Do you know how many times I’ve broken the law and gotten into trouble?

That would be NEVER times.

I’m just glad I didn’t bawl.  Instead of assuming the position to poop in stressful situations, I simply cry.  Heidi and I are so different.

Another clue took us inside the house, where we had to decorate cupcakes.  Our cupcakes had to be (and I quote) CREATIVELY DECORATED and then PRESENTED TO THE CUPCAKE JUDGE (age 10) FOR APPROVAL.

The ten-year-old cupcake judge told me, “You’re gonna need a few more sprinkles on that frosting.”

The cupcake Nazi was lucky he didn’t end up with my too-few-sprinkles-on-the-frosting all over his face.

Another clue had us squeezing lemons and adding sugar and GETTING ALL THE SEEDS OUT of homemade lemonade.  Our lemonade was sour enough to induce brain cramps and comas.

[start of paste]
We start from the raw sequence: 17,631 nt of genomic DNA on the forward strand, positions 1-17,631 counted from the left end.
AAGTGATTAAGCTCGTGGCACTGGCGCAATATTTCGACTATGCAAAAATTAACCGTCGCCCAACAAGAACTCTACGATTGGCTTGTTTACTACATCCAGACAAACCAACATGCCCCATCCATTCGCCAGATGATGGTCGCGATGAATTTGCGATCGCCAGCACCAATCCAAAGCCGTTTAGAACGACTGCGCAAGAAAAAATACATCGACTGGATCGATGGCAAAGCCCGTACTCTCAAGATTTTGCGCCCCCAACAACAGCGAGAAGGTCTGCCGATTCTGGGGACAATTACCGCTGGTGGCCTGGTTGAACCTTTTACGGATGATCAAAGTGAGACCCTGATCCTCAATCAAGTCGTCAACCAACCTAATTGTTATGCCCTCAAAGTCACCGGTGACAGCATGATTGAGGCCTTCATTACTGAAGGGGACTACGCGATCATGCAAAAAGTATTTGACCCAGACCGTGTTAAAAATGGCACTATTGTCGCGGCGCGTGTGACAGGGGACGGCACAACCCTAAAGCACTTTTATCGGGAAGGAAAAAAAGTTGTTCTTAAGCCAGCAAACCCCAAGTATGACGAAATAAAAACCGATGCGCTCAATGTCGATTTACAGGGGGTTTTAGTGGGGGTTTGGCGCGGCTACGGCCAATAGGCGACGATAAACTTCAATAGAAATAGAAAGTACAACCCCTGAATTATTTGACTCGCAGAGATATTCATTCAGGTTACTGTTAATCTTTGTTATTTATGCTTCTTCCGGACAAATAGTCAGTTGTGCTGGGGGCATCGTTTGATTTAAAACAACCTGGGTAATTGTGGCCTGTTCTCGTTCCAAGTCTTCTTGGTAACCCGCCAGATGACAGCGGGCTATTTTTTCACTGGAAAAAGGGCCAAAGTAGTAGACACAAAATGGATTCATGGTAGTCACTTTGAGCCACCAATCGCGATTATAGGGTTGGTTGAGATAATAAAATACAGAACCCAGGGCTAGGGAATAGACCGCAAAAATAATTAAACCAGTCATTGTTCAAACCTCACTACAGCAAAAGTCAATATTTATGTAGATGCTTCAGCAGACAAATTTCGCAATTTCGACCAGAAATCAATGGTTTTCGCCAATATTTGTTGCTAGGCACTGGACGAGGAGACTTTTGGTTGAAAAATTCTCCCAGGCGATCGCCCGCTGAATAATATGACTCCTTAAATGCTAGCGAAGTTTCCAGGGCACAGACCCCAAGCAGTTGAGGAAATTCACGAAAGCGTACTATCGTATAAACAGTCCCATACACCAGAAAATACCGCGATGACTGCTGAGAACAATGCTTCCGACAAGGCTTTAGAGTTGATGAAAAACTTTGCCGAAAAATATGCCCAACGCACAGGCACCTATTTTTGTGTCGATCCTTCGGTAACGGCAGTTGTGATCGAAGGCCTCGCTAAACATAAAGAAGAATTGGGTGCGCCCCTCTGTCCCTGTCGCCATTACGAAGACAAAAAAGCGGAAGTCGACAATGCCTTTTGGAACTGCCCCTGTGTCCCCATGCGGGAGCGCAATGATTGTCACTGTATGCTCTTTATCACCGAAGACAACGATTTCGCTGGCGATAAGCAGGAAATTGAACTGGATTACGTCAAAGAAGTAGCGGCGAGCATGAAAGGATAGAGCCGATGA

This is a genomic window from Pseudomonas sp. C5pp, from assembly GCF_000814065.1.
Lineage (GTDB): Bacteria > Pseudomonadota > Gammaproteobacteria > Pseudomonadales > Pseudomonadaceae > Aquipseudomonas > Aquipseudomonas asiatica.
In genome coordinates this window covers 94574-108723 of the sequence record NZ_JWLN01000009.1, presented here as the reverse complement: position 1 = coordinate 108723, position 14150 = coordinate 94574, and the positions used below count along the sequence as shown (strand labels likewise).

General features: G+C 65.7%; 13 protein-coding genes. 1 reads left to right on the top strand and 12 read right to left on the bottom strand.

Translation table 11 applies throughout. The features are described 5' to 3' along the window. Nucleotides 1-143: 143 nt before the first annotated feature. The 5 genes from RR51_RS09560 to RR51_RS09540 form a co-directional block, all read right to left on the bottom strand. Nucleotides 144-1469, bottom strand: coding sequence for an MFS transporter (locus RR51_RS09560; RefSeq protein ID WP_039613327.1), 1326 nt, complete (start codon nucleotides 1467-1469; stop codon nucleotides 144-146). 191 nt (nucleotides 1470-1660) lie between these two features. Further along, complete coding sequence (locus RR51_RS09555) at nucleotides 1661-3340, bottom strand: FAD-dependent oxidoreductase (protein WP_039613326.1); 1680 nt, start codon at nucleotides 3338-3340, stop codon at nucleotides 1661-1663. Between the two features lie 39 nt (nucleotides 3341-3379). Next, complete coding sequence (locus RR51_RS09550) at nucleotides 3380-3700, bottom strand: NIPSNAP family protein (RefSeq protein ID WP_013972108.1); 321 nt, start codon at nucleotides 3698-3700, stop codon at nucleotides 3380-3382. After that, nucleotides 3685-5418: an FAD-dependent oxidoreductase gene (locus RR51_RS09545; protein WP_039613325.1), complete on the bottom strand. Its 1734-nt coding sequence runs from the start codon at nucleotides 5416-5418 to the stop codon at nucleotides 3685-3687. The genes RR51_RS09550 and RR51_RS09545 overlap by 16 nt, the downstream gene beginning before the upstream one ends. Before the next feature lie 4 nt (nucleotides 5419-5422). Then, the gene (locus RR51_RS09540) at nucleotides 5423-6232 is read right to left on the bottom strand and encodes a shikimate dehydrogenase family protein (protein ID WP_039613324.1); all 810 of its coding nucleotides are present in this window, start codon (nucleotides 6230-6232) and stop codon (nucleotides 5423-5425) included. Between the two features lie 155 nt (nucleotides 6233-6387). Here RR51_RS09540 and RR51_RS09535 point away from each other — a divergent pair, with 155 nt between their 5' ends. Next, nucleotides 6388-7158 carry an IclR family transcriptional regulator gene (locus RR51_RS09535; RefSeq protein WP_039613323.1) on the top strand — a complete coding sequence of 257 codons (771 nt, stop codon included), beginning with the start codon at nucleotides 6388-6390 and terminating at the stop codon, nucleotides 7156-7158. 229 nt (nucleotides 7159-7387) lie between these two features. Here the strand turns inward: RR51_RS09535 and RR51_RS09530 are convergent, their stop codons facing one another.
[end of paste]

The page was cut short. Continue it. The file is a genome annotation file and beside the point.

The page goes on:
In all the RUN HERE! and RUN THERE! and TRY TO BEAT THE OTHER TEAMS! and HURRY UP!, I ended up with a shin splint dished out straight from Hades.  My left shin was on fire, and I left a trail of smoke wherever I went.

(“What’s on fire?”)

(“My shin.  It’s burning to ash right now, but I’ve got to find my next clue beneath a tire somewhere.”)

And then, mercifully, the race was over.

My team was not the winning team, because Heidi kept doing a dry run in her bathroom position and slowing us down.

Oh, whatever.

I slowed us down, with my Shins of Fire.

It’s exactly like Chariots of Fire, only without any real victory.

This morning, Hubs and I both woke up in pain.

So what we learned this weekend is YES!  Yes, the music at the big party on Friday night really WAS too loud!  And our shins don’t hold up like they did when we were twenty-one.  And I even like Brussels sprouts now.

Hubs and I are official grown-ups, people.  I’m not sure when, exactly, this happened.

But what else can you expect when our baby just finished the 6th grade?

Y’all have a very merry  Sunday night.